Hello Mavis and thanks for your questions; I was - and still am - very sad that Mrs. Clough took such a strong exception to the book. Mr. Clough's swearing and drinking was something that I thought was well-known and documented in other books. I also don't think it is the main preoccupation of my book. But, as I say, I am very sorry that she was so upset by it. I am glad you enjoyed the film; it's a good deal lighter than the book and I think it is probably a lot easier to understand for non-football fans (and I also think the performances are excellent). I do think Mr. Clough would have been a great England manager, particularly if it had happened after Forest had retained the European Cup. But I doubt he would have enjoyed or fared well in these times. But we could certianly do with him now.

mackerel Tue 29-Jun-10 13:17:28

I have to confess to not having read The Damned United but saw the film. My husband has read it and enjoyed it. I have just started your Red Riding Quartet and I wonder how you felt about the adaptation on television.

DavidPeace Tue 29-Jun-10 13:18:36

Hello again MrsDinky; the book has been translated into French, Italian, Norwegian and Greek. However, it hasn't done as well as it did in the UK.

MavisEnderby Tue 29-Jun-10 13:18:41

Thank you

MayorNaze Tue 29-Jun-10 13:21:11

i thought the swearing and drinking were quite a natural characterisation tool tbh, i didn't reall find myself thinking gosh what a foulmouthed alcoholic.

when dh saw me reading the book he did say you should just watch the film but i didn't!! i am hardcore wink

DavidPeace Tue 29-Jun-10 13:21:54

Hello Mackerel; I am glad to hear your husband enjoyed the Damned Utd. Thank you. I was really pleased with the adaptations of the Red Riding books. I was very, very lucky to have such talented people working on it; the screenwriter, the directors, the actors and the entire crew were brilliant.

kittykitty Tue 29-Jun-10 13:22:42

Good answer!

Can I also ask, as a crime writer, what you think of Steig Larsson? Have you read any of his books?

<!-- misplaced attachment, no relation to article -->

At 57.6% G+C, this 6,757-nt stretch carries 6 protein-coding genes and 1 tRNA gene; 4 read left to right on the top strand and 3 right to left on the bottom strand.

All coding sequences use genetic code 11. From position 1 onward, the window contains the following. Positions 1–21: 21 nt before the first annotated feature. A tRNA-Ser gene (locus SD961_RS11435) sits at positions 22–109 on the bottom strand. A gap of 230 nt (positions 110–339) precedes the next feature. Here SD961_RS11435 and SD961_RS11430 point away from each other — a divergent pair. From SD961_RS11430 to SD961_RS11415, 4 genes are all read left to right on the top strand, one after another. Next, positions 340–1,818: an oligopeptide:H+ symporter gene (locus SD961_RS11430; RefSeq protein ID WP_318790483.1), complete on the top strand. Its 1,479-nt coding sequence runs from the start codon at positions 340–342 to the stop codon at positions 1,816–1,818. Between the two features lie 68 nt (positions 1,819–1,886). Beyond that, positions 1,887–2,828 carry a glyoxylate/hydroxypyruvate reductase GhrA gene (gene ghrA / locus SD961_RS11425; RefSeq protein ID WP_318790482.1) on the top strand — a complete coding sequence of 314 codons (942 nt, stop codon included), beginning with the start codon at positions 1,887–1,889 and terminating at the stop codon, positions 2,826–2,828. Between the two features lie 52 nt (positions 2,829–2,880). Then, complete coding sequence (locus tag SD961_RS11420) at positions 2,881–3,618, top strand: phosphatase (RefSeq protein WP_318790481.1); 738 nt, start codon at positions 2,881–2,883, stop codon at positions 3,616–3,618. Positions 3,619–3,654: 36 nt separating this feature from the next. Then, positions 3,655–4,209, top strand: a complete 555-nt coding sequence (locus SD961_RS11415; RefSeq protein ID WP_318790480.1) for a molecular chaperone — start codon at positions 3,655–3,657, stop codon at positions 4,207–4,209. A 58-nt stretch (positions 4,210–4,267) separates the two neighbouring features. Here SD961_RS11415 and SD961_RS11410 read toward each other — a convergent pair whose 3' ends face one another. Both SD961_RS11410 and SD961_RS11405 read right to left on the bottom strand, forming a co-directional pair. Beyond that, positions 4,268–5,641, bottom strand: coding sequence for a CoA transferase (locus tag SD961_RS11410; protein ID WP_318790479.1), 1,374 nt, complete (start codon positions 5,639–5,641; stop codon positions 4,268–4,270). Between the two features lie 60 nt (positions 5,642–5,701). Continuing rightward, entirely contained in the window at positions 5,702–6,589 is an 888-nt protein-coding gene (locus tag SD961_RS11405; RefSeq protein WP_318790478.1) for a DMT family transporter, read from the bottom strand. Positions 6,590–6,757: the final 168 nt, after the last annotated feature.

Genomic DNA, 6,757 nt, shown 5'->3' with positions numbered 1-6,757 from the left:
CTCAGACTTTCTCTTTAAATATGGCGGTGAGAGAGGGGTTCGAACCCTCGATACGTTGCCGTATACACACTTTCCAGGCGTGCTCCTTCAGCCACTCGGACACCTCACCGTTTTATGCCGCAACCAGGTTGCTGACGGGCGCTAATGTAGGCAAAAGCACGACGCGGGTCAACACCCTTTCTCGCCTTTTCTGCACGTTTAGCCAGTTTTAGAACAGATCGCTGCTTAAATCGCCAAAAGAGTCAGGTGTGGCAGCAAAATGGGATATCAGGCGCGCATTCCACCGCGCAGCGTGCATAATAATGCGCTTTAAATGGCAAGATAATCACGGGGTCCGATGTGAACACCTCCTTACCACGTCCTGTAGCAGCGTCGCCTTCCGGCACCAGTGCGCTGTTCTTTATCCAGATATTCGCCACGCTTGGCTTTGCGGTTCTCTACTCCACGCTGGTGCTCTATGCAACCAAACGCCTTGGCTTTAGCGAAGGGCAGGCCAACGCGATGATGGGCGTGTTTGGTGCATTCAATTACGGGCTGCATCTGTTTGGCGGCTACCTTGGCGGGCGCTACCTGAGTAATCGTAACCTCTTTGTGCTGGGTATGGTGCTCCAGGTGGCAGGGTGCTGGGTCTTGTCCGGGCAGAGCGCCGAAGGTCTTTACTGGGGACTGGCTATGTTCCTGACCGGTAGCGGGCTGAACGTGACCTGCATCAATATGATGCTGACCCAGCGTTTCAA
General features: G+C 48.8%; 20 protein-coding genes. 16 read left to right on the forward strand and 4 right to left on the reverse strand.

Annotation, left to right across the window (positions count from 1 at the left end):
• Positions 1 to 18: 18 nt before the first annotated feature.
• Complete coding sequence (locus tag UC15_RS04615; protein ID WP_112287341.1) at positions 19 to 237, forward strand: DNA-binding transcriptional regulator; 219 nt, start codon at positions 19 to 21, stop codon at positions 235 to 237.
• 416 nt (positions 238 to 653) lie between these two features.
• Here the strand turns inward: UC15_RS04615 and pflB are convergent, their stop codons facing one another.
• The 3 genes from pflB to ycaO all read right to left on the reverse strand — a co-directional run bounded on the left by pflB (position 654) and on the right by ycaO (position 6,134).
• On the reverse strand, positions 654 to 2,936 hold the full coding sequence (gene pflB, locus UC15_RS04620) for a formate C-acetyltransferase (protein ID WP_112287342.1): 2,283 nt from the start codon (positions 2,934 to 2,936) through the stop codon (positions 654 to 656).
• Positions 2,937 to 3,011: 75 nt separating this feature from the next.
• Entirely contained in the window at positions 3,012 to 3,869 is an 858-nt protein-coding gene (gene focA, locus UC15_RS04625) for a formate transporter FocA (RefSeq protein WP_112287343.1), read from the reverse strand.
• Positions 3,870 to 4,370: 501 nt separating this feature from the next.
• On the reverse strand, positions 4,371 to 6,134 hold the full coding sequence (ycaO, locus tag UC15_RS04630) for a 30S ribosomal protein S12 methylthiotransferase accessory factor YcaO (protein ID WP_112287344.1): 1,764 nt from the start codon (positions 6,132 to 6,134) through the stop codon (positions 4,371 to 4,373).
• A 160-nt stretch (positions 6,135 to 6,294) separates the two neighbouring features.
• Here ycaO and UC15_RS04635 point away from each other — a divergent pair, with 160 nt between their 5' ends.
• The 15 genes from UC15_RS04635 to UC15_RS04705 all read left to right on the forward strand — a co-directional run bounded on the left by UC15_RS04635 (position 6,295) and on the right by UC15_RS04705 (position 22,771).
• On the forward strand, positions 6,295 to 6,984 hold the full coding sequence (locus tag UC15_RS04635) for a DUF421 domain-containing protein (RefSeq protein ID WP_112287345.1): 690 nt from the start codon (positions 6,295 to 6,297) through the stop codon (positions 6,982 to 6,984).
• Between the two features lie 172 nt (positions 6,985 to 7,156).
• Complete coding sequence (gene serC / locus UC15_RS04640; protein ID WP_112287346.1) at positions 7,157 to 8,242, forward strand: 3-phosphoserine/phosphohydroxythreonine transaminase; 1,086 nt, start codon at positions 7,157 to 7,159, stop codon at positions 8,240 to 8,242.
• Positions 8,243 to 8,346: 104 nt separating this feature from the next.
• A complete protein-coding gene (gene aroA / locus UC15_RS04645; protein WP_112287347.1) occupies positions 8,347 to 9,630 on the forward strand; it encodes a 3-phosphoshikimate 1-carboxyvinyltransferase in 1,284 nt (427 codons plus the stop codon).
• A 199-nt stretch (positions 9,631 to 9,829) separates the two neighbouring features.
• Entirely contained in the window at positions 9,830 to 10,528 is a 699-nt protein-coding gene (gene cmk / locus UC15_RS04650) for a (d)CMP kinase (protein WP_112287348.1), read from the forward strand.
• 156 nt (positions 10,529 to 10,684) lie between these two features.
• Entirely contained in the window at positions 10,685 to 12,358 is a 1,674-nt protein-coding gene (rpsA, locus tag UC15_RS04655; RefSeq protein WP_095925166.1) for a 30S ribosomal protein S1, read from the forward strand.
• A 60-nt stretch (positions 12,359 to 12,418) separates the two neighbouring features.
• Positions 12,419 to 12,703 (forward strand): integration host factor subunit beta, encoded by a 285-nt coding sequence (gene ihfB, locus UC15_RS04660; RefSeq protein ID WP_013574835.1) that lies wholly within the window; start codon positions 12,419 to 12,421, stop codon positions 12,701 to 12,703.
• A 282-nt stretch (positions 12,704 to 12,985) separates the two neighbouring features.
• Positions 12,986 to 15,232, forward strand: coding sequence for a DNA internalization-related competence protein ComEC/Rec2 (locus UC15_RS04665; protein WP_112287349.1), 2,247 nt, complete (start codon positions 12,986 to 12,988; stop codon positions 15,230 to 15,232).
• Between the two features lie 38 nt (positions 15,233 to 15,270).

DavidPeace Tue 29-Jun-10 13:25:25

Hi again KittyKitty. I feel a bit ashamed to say that I couldn't get past the first 50 pages of the first SL book. Are you a fan? Should I try again?

mackerel Tue 29-Jun-10 13:26:49

Thanks David. Usually if I am intending to read a book I prefer not to watch it on screen beforehand. However,I thought the dramatisation was excellent - so dark. complex and sinister. Can I ask if you are working on anything at the moment?

DavidPeace Tue 29-Jun-10 13:28:47

Hi again Mackerel. Yes, I'm working on the third book of my "Tokyo Trilogy". It is based on the unexplained death of the President of the Japanese Railways in 1949.

kittykitty Tue 29-Jun-10 13:28:53

Enjoyed the first one - although I think it could have done with better editing. It does get a bit pacier after that first third!

mackerel Tue 29-Jun-10 13:31:22

That sounds intriguing - and a far cry from Yorkshire in the 1970s. I shall look forward to reading it. Thankyou for coming on Mumsnet - a refreshing change from the norm.

RachelMumsnet (MNHQ) Tue 29-Jun-10 13:33:55

We're at the end of the hour so thanks to all who joined in the discussion and a big thanks to David for joining us.

DavidPeace Tue 29-Jun-10 13:35:45

Thank you Rachel. And thank you to everyone who took the time to read the book and / or to post a question. Thanks again, David

MayorNaze Tue 29-Jun-10 13:52:02

Thank you

Enormarse Tue 29-Jun-10 19:05:13